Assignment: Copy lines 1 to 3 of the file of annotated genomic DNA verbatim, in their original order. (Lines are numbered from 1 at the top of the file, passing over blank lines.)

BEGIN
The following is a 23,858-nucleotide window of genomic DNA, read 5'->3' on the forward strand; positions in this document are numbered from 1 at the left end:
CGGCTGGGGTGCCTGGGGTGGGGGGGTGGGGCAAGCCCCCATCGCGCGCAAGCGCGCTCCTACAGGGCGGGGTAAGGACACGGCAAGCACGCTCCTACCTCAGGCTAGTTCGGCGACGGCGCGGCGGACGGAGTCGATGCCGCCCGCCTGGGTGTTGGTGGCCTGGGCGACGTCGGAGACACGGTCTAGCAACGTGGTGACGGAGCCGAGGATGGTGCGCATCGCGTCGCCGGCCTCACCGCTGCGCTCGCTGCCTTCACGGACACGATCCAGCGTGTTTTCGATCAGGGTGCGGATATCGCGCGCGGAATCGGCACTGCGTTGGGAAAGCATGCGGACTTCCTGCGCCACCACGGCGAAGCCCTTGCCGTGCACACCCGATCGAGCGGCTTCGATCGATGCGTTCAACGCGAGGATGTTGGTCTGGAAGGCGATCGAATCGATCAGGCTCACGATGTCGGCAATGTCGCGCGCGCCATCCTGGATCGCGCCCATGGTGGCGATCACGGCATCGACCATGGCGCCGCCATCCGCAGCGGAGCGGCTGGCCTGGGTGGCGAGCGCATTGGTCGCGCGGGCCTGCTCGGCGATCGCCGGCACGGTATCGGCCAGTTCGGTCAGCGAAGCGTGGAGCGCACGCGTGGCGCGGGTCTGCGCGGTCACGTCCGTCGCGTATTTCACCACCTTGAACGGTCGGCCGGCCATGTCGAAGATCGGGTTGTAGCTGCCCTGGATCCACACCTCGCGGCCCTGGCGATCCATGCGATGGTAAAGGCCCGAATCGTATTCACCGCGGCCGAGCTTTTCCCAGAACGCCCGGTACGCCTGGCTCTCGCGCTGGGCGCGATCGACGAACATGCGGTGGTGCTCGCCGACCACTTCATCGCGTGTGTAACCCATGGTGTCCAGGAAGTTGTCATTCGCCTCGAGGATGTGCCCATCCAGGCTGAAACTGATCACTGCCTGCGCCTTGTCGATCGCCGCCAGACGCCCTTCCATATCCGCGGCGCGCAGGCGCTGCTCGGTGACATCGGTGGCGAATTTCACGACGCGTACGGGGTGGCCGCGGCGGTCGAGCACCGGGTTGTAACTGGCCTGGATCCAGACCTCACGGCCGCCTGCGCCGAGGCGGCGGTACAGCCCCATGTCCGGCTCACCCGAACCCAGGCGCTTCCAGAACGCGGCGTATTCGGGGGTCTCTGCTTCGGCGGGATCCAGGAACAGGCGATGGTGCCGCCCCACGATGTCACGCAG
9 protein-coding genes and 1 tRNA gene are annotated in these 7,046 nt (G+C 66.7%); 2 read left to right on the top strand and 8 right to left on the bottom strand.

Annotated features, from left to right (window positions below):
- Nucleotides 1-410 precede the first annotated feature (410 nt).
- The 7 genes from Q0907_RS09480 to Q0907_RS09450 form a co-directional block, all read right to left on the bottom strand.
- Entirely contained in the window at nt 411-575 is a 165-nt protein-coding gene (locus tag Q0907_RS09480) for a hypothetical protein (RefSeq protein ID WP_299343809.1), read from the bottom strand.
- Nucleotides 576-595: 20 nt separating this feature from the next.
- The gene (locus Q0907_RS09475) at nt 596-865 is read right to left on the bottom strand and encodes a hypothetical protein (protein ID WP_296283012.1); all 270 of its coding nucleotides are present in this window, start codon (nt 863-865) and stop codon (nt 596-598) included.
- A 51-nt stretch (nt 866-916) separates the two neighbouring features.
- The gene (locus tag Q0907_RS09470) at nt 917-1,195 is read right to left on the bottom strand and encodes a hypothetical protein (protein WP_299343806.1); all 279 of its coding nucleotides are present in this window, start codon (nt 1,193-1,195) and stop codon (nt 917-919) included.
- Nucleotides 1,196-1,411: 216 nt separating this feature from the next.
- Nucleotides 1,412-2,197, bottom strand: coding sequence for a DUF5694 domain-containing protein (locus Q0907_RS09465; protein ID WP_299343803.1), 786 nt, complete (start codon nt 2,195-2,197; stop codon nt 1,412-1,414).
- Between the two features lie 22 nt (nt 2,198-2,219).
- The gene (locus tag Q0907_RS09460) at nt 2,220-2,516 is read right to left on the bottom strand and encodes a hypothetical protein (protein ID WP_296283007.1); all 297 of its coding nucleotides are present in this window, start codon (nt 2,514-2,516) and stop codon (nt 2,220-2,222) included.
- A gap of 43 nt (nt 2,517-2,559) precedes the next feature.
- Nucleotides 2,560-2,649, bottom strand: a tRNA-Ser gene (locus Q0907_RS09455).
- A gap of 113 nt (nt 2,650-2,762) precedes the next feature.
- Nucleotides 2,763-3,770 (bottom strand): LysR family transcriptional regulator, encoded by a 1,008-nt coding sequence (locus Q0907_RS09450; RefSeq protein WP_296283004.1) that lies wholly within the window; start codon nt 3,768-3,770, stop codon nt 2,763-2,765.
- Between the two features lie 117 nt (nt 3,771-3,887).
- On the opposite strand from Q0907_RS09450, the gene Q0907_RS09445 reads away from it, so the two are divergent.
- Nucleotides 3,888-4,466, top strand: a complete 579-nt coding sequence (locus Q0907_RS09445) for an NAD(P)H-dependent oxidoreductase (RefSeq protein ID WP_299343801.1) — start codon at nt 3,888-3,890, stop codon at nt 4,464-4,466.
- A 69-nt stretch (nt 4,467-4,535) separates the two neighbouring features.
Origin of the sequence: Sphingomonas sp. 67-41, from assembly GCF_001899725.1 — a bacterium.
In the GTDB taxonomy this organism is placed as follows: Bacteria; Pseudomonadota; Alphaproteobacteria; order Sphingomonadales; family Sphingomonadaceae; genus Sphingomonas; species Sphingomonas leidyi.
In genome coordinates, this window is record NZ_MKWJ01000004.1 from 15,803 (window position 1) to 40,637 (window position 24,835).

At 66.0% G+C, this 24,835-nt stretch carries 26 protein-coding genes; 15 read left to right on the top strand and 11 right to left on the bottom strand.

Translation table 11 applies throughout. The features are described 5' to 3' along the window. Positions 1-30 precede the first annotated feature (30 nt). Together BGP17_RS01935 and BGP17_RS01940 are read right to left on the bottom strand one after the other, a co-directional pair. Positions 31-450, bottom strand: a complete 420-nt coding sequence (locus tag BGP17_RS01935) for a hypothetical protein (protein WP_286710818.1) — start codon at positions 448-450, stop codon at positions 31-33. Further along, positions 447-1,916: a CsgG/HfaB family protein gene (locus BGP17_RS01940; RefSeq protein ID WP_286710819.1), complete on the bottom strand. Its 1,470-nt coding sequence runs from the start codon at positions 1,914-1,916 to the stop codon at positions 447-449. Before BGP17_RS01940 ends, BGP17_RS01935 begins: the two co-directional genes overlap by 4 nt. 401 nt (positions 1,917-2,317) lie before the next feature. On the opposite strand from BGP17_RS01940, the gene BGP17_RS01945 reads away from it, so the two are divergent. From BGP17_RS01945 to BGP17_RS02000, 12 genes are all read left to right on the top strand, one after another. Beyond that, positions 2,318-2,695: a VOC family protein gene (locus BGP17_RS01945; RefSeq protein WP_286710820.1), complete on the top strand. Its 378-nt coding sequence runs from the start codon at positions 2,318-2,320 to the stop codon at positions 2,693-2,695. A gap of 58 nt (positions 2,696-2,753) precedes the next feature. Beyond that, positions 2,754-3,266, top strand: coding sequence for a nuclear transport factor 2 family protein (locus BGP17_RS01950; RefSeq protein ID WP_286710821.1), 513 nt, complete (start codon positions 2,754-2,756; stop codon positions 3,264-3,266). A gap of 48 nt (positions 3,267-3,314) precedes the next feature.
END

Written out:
The following is a 23,858-nucleotide window of genomic DNA, read 5'->3' on the forward strand; positions in this document are numbered from 1 at the left end:
CGGCTGGGGTGCCTGGGGTGGGGGGGTGGGGCAAGCCCCCATCGCGCGCAAGCGCGCTCCTACAGGGCGGGGTAAGGACACGGCAAGCACGCTCCTACCTCAGGCTAGTTCGGCGACGGCGCGGCGGACGGAGTCGATGCCGCCCGCCTGGGTGTTGGTGGCCTGGGCGACGTCGGAGACACGGTCTAGCAACGTGGTGACGGAGCCGAGGATGGTGCGCATCGCGTCGCCGGCCTCACCGCTGCGCTCGCTGCCTTCACGGACACGATCCAGCGTGTTTTCGATCAGGGTGCGGATATCGCGCGCGGAATCGGCACTGCGTTGGGAAAGCATGCGGACTTCCTGCGCCACCACGGCGAAGCCCTTGCCGTGCACACCCGATCGAGCGGCTTCGATCGATGCGTTCAACGCGAGGATGTTGGTCTGGAAGGCGATCGAATCGATCAGGCTCACGATGTCGGCAATGTCGCGCGCGCCATCCTGGATCGCGCCCATGGTGGCGATCACGGCATCGACCATGGCGCCGCCATCCGCAGCGGAGCGGCTGGCCTGGGTGGCGAGCGCATTGGTCGCGCGGGCCTGCTCGGCGATCGCCGGCACGGTATCGGCCAGTTCGGTCAGCGAAGCGTGGAGCGCACGCGTGGCGCGGGTCTGCGCGGTCACGTCCGTCGCGTATTTCACCACCTTGAACGGTCGGCCGGCCATGTCGAAGATCGGGTTGTAGCTGCCCTGGATCCACACCTCGCGGCCCTGGCGATCCATGCGATGGTAAAGGCCCGAATCGTATTCACCGCGGCCGAGCTTTTCCCAGAACGCCCGGTACGCCTGGCTCTCGCGCTGGGCGCGATCGACGAACATGCGGTGGTGCTCGCCGACCACTTCATCGCGTGTGTAACCCATGGTGTCCAGGAAGTTGTCATTCGCCTCGAGGATGTGCCCATCCAGGCTGAAACTGATCACTGCCTGCGCCTTGTCGATCGCCGCCAGACGCCCTTCCATATCCGCGGCGCGCAGGCGCTGCTCGGTGACATCGGTGGCGAATTTCACGACGCGTACGGGGTGGCCGCGGCGGTCGAGCACCGGGTTGTAACTGGCCTGGATCCAGACCTCACGGCCGCCTGCGCCGAGGCGGCGGTACAGCCCCATGTCCGGCTCACCCGAACCCAGGCGCTTCCAGAACGCGGCGTATTCGGGGGTCTCTGCTTCGGCGGGATCCAGGAACAGGCGATGGTGCCGCCCCACGATGTCACGCAG
9 protein-coding genes and 1 tRNA gene are annotated in these 7,046 nt (G+C 66.7%); 2 read left to right on the top strand and 8 right to left on the bottom strand.